Kansas City native Ben Jeffrey has portrayed Pumbaa, the lovable warthog in Disney’s “The Lion King,” on Broadway for eight years. And he’s relished every flatulent minute of it.
“It’s so great,” he gushed over the phone, while sweating off his makeup between performances in New York recently. “To be able to play a character that is this beloved and iconic is a great privilege. We literally get to enter the scene screaming so there’s a lot of energy in it. It has so much heart and the storytelling just really fuels you.”
Jeffrey has taken a brief break from the Broadway stage, but not from Pumbaa. Instead, he is bringing the character to Kansas City when “The Lion King” comes to the Music Hall May 9-27.
In the musical based on the Disney animated film from 1994, Pumbaa and his buddy Timon, a meerkat, rescue Simba, a young lion who has fled into exile. Simba's evil uncle leads the cub to believe, falsely, that he killed his own father, Mufasa, King of the Pride Lands.
Pumbaa has some noisy gastrointestinal issues but is also a fierce warrior. The role requires a lot of physicality on the part of Jeffrey, who wears a bulky, kinetic costume.
"A lot of my close friends have never seen me do the story," Jeffrey says. "I love New York and I love my life here, but Kansas City is home. I still have so much love and affection for that town. So I talked to management (at Disney) and said, ‘I have no idea or expectations if you can make it happen, but if it’s something you’re amenable to, it’d be such a cool thing for me.' And they said, 'Absolutely! We can make this happen.'"
Jeffrey is especially excited to return to Music Hall, where he saw his first musicals, including "Phantom of the Opera" and "Les Miserable," as a young boy.
“So I’ll probably walk in there and lose my mind,” he says.
Jeffrey grew up in Red Bridge, a Kansas City neighborhood just south of I-435, where he was home-schooled. His passion for acting is a result of a tight-knit theater community created by his mother.
“My mom knew from the get-go that she wanted social outlets for us to be engaged with others, so she created a performing arts group,” he says.
Initially, it was a debate and public speaking group for home-schooled kids that started with eight members. By the time Jeffrey graduated from high school, more than 200 families were involved and the arts had expanded to include musicals, orchestra, dance classes, even a Shakespeare festival.
“That turned into a really great community,” he says. “We’d have set-building days with parents chipping in, and we’d learn how to use power tools from the dad that was a roofer and how to sew costumes. It was a really rich environment.”
The Music Hall production will include another Red Bridge native, Lisa Swift, playing a tutor/wrangler.
Jeffrey earned a bachelor of fine arts degree at Abilene Christian University in Texas and a masters in acting at Rutgers University.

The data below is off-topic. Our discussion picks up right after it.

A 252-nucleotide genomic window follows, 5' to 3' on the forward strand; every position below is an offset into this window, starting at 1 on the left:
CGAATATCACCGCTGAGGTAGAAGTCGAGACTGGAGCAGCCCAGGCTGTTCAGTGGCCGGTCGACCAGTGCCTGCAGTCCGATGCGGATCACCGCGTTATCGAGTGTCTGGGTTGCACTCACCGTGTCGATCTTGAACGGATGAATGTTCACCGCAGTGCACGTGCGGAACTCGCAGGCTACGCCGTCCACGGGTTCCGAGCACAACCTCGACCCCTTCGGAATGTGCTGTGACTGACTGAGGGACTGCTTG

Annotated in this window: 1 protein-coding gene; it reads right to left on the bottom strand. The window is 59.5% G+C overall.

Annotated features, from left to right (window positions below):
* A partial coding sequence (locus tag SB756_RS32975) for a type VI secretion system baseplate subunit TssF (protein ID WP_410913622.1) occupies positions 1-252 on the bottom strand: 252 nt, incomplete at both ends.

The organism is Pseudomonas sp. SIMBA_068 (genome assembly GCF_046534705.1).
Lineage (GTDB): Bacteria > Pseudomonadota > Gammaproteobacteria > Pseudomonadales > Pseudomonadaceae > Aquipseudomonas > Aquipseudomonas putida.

After Rutgers, he went to New York and never looked back, he says. Well, sort of.
He came back to Kansas City to act in a film called “Works in Progress,” where he met his wife, Christina Jeffrey, a Kansas native. They moved to New York in 2009, the same year the movie came out.
“It was a miserable cold winter working at Starbucks. In February (2010), I went on series of auditions for ‘The Lion King’ and booked it. I have the story that you should never tell young theater students — which is ‘I moved to New York and four months later had an acting gig. That rarely happens. The stars aligned.”
Jeffrey has also appeared in "Aladdin on Broadway," as well as on the television shows "Madam Secretary,” “Boardwalk Empire,” “Louie,” and “The Good Wife.” He recently finished taping a role on "Orange is the New Black."
He and Christina have a daughter, Amelia, 3, who doesn't yet realize that her dad is Pumbaa.
"She knows I work in theater and has been here, but she hasn’t seen the movie yet, because she’s just now getting to point where she can sit through whole Disney movie," he said.
Plus she probably wouldn't recognize him what with the warthog makeup and a costume that requires him to hit the gym just to perform in it. One look at the bulky, 50-pound ensemble he wears suspended from his shoulders and there is no wonder why.
"I’m a pretty big guy,” he says. “It isn’t so much the weight of the costume, it’s the back end is made to swivel and is suspended and sometimes when I stop moving it keeps moving.”
It tends to torque his body, and can cause aches and pains, even injuries.
“Without sounding like I’m complaining about my really awesome job, we get used to some old-person aches,” he said, chuckling. “We wake up and say, 'Oh there’s that scene where I had to jump,' and 'Oh there’s that running across the stage.' I’m at the gym five or six times a week. We’re only on stage for a small time, but the rest of our lives have to be geared around those two and a half hours each day."
He'll wear a slightly lighter costume for the Music Hall production, which he says has a couple of minor differences from the Broadway production due to stage size.
"The tricky part is it's basically the same show but just different enough to really mess you up. So I'm working on that a lot right now," he says. "It's easier to go learn 'Aladdin' as whole new show."
If you go
Disney's "The Lion King" is showing May 9-27 at the Music Hall. For tickets, visit the box office at 301 W. 13th St., or go to www.theaterleague.com, www.ticketmaster.com or www.lionking.com. You can also call 1-866-870-2717.